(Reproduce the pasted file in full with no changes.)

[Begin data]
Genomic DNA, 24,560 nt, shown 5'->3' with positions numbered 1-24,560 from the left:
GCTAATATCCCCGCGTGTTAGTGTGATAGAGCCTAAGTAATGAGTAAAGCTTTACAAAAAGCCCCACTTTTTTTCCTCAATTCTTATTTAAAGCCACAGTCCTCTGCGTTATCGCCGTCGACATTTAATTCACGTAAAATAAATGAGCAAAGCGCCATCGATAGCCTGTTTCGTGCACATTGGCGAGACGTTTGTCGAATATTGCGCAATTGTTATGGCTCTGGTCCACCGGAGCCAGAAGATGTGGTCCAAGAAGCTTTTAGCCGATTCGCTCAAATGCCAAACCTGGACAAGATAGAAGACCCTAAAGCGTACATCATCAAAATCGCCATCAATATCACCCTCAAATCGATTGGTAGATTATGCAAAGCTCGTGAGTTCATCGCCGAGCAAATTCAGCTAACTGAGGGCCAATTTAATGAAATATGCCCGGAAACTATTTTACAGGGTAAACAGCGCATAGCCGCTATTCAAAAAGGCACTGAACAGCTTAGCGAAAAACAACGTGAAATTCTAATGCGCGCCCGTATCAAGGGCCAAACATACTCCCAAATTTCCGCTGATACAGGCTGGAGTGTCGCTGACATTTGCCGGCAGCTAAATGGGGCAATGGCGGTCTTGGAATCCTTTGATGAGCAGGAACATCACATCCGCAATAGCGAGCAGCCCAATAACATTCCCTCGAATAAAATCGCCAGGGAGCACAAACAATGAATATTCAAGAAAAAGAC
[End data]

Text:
Genomic DNA, 24,560 nt, shown 5'->3' with positions numbered 1-24,560 from the left:
GCTAATATCCCCGCGTGTTAGTGTGATAGAGCCTAAGTAATGAGTAAAGCTTTACAAAAAGCCCCACTTTTTTTCCTCAATTCTTATTTAAAGCCACAGTCCTCTGCGTTATCGCCGTCGACATTTAATTCACGTAAAATAAATGAGCAAAGCGCCATCGATAGCCTGTTTCGTGCACATTGGCGAGACGTTTGTCGAATATTGCGCAATTGTTATGGCTCTGGTCCACCGGAGCCAGAAGATGTGGTCCAAGAAGCTTTTAGCCGATTCGCTCAAATGCCAAACCTGGACAAGATAGAAGACCCTAAAGCGTACATCATCAAAATCGCCATCAATATCACCCTCAAATCGATTGGTAGATTATGCAAAGCTCGTGAGTTCATCGCCGAGCAAATTCAGCTAACTGAGGGCCAATTTAATGAAATATGCCCGGAAACTATTTTACAGGGTAAACAGCGCATAGCCGCTATTCAAAAAGGCACTGAACAGCTTAGCGAAAAACAACGTGAAATTCTAATGCGCGCCCGTATCAAGGGCCAAACATACTCCCAAATTTCCGCTGATACAGGCTGGAGTGTCGCTGACATTTGCCGGCAGCTAAATGGGGCAATGGCGGTCTTGGAATCCTTTGATGAGCAGGAACATCACATCCGCAATAGCGAGCAGCCCAATAACATTCCCTCGAATAAAATCGCCAGGGAGCACAAACAATGAATATTCAAGAAAAAGAC